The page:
Startups Venture

The Difference Between Startup Valuation And Round Pricing

Illustration of money being scanned.

On Aug. 20, 2011, Marc Andreessen published the definitive manifesto for a generation of technologists and investors, with “Why Software Is Eating the World.” It kicked off an era of immense enthusiasm for software startups, coinciding with a period of historically low interest rates.

The pace of investment accelerated over the next decade, and without sifting too finely through recent history we can reflect back on a quote from Andreessen’s essay:

“Too much of the debate is still around financial valuation, as opposed to the underlying intrinsic value of the best of Silicon Valley’s new companies.”

Andreessen’s sentiment lines up with reality: At that time, the risk and potential associated with high-growth software companies were not well understood or adequately reflected in the financial models used to compute valuation.

Forward-thinking people in venture found this frustrating, and practices began to diverge — drifting toward simpler financial models and crude comparison tools like revenue multiples.

Photo of Dan Gray
Dan Gray of Equidam

The sheer momentum of software investment over the following years encouraged the growth of private capital inflows, allowing startups to stay private for longer. Valuation was seen as an arbitrary milestone on the road to IPO as investors ratcheted up the price and exit expectations to produce ever more impressive (paper) returns.

Somewhere during this period of easy money and endless growth, investors stopped thinking seriously about valuation. All that mattered were comps based on trends in similar transactions. A startup would be awarded a market-based multiple based on its growth rate, revenue and — where investors were unusually diligent — their margins.

Eventually, even smart investors started saying things like “only market-passing valuations matter,” as a way of dismissing sincere attempts to understand and rationalize private company value.

We had entered an overcapitalized environment where financial discipline was no longer valued, and those muscles were starting to atrophy.

The importance of a common vocabulary

Most investors have since forgotten what valuation is supposed to represent, as the nomenclature of venture capital has failed to keep pace with the growth. Consequently, you can ask a dozen of the sharpest investors what they think of valuation, and get a dozen different answers.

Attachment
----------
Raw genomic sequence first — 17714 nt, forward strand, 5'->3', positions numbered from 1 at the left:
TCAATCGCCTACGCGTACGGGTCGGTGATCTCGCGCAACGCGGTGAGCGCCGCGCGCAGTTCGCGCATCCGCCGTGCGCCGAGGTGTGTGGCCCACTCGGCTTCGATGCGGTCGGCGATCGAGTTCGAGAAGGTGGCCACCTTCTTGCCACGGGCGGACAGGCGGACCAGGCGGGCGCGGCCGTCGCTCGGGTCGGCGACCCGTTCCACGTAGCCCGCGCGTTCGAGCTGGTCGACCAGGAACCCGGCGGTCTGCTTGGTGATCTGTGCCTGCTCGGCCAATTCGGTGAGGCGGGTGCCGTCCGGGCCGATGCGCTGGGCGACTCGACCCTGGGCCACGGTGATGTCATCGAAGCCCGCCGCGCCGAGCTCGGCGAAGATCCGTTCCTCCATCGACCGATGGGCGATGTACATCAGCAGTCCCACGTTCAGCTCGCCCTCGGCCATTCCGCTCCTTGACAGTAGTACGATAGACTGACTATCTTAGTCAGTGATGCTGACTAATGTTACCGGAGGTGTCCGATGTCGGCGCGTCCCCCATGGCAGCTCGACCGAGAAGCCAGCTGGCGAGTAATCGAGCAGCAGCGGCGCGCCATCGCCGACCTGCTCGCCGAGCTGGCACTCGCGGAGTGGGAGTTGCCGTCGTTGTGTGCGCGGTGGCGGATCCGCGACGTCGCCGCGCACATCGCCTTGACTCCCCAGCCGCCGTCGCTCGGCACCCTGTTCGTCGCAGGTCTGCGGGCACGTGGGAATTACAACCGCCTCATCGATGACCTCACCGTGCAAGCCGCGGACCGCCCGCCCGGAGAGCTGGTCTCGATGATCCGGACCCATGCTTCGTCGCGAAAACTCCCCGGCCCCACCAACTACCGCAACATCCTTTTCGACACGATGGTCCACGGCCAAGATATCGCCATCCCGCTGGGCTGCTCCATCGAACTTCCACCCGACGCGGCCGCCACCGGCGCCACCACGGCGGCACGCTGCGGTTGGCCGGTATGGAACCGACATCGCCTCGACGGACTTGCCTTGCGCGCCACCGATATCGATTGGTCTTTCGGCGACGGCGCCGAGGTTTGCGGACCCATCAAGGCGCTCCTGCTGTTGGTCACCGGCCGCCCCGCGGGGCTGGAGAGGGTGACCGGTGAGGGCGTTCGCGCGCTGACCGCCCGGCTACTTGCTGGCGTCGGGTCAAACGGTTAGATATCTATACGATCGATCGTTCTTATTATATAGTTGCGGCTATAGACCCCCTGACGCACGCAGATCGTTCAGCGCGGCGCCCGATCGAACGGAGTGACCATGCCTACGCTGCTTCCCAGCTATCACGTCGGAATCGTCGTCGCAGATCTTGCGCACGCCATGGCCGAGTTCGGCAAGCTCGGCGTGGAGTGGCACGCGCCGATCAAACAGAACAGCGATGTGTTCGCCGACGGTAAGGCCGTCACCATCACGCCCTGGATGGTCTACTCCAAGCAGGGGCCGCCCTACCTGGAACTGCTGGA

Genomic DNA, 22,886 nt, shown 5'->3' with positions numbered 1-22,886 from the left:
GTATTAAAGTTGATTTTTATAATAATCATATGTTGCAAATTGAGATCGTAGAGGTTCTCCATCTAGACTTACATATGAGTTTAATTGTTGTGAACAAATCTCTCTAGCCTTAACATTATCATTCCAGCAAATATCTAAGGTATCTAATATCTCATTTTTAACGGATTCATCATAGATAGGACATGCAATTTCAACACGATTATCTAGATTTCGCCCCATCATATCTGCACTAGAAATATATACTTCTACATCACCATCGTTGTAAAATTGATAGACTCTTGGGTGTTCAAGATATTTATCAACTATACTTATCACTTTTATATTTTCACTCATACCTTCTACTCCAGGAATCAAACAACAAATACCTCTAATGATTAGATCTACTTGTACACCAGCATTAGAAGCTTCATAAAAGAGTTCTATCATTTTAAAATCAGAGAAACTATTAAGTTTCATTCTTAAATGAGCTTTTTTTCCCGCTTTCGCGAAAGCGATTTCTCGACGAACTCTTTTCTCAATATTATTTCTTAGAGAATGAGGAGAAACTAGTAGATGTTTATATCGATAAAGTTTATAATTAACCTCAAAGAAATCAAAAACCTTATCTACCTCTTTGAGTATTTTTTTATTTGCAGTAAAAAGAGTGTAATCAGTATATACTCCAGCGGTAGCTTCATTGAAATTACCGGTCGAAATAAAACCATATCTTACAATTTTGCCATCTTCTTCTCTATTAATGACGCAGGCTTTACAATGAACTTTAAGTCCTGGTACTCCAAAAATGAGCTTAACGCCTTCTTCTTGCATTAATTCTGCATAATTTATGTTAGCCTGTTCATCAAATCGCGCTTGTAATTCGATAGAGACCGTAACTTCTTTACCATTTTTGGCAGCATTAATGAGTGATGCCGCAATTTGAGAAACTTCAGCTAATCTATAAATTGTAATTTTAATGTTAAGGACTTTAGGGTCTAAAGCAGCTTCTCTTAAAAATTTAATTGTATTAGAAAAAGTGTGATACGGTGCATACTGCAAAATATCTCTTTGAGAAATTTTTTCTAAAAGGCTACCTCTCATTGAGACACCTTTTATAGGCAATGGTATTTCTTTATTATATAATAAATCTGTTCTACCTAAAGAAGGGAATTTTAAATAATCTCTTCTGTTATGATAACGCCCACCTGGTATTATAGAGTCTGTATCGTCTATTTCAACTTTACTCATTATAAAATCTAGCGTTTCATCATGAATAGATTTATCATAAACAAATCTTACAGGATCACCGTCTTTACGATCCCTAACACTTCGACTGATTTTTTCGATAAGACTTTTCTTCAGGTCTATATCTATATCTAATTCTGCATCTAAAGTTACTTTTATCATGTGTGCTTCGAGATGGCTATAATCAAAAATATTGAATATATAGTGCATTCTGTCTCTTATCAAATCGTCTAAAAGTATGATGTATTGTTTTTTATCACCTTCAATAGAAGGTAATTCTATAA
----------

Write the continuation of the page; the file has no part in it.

The danger is that investors end up overthinking valuation, conflating it with pricing and seeking a convoluted consensus through averages that have no real place in an asset class focused on outliers.

That approach also misrepresents the simple fact that the price of a nonfungible asset is agreed between the two sides of a transaction, not a universal truth.

(Pricing based on comparison can make sense as a fund strategy for mature companies or in a more concentrated sector like B2B SaaS, but that falls apart quickly when you look elsewhere.)

A definition of startup valuation

Fundamentally, without getting bogged down in methodology, valuation is a framework through which investors can better understand a startup by analyzing qualitative and quantitative factors which reflect risk and potential. It enables a more complete and comprehensive understanding of that particular company, the business model and the implied scale of returns.

We can clarify this further by establishing two things that startup valuation isn’t.

Valuation is not pricing. If your estimation of value is based purely on market momentum, similar transactions, investor demand and competition, then we end up with a mindless procyclical environment like 2021.

Valuation is not fund math. Having a binary investment decision based on a given price and a target ownership percentage does not imply a valuation, it just implies a threshold of tolerance.

So the complicated answer is that valuation is actually a component of pricing, along with market conditions and fund math.

Price — determined by a combination of valuation, market analysis and fund math — is ultimately the number that gets the deal done and is the topic you hear investors talking about most frequently, regardless of how they refer to it.

Dan Gray is an adviser supporting impact entrepreneurs in emerging markets, and is the head of marketing at Equidam, a platform for startup valuation.

Illustration: Dom Guzman

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